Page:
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Compulsive Bike Builder
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1,512 Posts
Discussion Starter · #11 ·
Sounds nice

ALSCALPEL said:
i'm building up a 2002 scalpel 2000 myself. i like the red, but i think my polished frame/fork looks a little better :D
I like the notion that I want a color that is not for everyone, its OK. Some of the polished frames had decals with red trim, I thought those were pretty sharp looking. Besides, a polished frame will be lighter than a painted frame, paint weighs. I rode a polished Jekyll and after a day of sweating on the bare aluminum, the aluminum was dulled wherever I sweat on it a lot. I would have to clear coat a polished frame or use aluminum polish and wax frequently, I guess I am a little vain about my frame's appearance.

If you are making those changes to save weight (duh), look into the Ti bolts, too. There is someone who sells a Ti bolt kit for the Scalpel on eBay periodically.
 

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Compulsive Bike Builder
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1,512 Posts
Discussion Starter · #12 ·
A few more parts

The Scalpel project continues. Here it is so far:

I managed to complete a few things. I had the headset pressed in. A headset press is one of the tools I do not have, so my friendly LBS did the work. Cannondale's two cups, bearing, and upper seal weigh in at a nice even 100g. Close inspection reveals a little bubbling of the paint just below the "S" in system, below. Not a showstopper, though.

The rear wheel is complete, read the previous wheel building blog. I will take some pics of the front wheel as I build it. The rear hub is the newest version of the AmClassic hub with the thread off disc mount. The lacing pattern is asymmetric, as a rear disc wheel should be laced. Note that the spokes on the inside of the flanges point in different directions on each side of the wheel. This is to better deal with the forces each side of the hub encounters.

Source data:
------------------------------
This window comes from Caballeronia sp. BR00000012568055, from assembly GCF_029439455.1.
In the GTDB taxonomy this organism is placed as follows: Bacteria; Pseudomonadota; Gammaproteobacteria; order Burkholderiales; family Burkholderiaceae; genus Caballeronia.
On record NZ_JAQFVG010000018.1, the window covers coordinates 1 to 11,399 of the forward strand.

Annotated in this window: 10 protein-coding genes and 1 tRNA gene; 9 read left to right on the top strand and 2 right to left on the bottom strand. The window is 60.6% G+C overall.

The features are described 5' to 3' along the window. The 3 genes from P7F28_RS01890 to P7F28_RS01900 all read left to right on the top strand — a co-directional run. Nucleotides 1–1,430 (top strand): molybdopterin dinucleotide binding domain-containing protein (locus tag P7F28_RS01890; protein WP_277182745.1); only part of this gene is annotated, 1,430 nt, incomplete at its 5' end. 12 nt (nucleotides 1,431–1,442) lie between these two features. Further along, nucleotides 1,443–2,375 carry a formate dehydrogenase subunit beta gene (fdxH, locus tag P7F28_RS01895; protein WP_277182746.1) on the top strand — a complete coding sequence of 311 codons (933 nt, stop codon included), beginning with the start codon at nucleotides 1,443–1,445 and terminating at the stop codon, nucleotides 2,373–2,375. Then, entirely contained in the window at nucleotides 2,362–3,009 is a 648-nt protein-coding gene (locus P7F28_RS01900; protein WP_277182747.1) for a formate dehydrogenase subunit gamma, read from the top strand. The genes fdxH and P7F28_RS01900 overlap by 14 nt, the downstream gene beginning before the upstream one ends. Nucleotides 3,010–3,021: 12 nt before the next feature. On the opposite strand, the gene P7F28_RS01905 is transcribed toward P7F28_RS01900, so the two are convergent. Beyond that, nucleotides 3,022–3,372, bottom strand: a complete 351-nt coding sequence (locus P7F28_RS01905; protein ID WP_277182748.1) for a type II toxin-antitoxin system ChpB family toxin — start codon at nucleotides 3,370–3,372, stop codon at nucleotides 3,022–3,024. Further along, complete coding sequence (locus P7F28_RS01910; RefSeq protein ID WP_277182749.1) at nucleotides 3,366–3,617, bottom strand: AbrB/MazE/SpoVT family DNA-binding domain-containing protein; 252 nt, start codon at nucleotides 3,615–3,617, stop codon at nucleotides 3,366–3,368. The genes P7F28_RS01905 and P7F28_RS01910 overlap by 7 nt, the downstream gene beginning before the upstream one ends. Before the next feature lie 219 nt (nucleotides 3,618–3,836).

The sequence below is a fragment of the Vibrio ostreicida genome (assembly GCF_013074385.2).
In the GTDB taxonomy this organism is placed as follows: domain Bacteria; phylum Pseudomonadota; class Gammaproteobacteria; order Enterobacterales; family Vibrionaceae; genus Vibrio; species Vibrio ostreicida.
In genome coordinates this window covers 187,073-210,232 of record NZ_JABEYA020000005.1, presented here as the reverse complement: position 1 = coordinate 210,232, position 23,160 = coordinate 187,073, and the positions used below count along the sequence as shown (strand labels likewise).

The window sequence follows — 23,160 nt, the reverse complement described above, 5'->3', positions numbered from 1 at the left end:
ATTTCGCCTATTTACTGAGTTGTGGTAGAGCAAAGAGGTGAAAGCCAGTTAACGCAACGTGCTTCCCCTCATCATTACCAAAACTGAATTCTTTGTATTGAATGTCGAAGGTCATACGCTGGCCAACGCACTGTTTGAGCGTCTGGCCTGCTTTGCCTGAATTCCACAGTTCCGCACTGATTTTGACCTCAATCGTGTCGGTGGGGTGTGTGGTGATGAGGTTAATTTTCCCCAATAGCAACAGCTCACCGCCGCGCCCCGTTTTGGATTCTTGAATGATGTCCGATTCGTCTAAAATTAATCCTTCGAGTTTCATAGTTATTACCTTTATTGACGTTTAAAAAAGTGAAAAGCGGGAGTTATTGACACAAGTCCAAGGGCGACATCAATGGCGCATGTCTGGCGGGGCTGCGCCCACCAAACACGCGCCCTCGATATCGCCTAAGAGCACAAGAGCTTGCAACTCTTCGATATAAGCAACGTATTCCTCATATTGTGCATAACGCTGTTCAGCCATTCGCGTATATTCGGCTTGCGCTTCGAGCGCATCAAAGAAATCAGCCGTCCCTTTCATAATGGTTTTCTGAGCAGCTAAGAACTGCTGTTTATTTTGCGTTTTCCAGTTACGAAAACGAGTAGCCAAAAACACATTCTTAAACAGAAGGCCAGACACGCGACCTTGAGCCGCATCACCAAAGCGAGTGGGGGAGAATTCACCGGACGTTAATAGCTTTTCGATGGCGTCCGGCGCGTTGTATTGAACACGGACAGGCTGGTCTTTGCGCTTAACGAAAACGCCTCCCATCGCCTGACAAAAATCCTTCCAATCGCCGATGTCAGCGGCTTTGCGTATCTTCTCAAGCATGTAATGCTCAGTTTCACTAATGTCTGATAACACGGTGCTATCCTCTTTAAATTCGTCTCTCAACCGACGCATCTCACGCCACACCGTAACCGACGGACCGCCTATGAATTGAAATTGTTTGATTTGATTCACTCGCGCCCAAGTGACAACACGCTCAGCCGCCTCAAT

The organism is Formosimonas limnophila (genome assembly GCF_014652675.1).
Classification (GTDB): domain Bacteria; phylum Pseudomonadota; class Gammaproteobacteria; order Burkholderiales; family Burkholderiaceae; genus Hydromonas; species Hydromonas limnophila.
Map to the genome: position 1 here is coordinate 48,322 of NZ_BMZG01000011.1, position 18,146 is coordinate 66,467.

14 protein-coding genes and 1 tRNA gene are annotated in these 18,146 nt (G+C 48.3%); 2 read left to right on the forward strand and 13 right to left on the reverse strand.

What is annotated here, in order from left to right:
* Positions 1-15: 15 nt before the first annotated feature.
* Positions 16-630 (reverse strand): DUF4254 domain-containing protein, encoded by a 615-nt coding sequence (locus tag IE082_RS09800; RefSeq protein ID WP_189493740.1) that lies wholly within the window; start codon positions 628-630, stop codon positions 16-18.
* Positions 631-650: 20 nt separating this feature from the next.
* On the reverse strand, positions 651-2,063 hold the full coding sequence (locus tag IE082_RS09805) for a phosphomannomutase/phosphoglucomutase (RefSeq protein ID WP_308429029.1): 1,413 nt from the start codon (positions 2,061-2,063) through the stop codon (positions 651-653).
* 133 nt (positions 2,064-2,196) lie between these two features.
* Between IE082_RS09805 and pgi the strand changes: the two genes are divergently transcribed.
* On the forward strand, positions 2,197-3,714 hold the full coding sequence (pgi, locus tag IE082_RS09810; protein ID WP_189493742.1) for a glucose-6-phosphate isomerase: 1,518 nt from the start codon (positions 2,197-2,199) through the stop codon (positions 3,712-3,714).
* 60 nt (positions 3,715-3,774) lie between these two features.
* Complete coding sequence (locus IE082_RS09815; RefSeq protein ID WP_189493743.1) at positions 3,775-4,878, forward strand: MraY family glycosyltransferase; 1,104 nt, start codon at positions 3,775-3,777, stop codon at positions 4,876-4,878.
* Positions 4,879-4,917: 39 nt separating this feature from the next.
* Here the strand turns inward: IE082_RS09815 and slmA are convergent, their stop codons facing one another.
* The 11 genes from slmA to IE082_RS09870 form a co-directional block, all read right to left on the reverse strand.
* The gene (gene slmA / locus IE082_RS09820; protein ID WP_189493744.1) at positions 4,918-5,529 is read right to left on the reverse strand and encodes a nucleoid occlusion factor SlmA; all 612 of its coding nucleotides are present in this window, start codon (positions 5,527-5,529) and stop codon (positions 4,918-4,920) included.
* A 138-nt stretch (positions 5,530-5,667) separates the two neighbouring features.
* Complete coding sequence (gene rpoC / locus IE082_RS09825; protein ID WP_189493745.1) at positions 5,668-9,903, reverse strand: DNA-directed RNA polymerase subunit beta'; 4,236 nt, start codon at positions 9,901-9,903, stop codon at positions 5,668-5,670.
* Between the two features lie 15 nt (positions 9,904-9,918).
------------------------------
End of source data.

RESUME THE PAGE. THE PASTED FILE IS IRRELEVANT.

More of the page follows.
I am quite fond of the new Control Tech components, and I plan to festoon the bike with many of them. The skewer is Ti and features Carbon Fibers QR levers. Too bad I won't be using one in front because of the lefty hub.

The rims have zero side wall to speak of. They also lack eyelets. Combined with blackwall tires and you really get a stealth look to the wheel.

Control Tech post is trick beyond all reason. I love the shape of the bridge/cutout area - supposedly a result of much computer modeling. The seat is the Flite Kit Carbonio. Just in case your buddies did not know you were a weight weenie, a seat like this really lets them know - how many bike parts have their weight printed on them right out in the open where everyone can see it? Also note the carbon rail ends and the clear carbon "window" on top of the seat. Sadly, the seat weighs 158g. LOL. When I started this project I told myself I was going to weigh everything and keep a spreadsheet of the weights, so here is the info since I have it anyway: the post is a miraculously light 153g and that is for 300mm length. The rear hub 227g, the rear wheel 759g, the rimstrip/valve were 14g, the rear tire 530g, r skewer 34g, and I think I went a little over the top with Stan's juice, there is about 80g of it in there, the Supercomp spokes in 258 length are 160g per 32 spokes.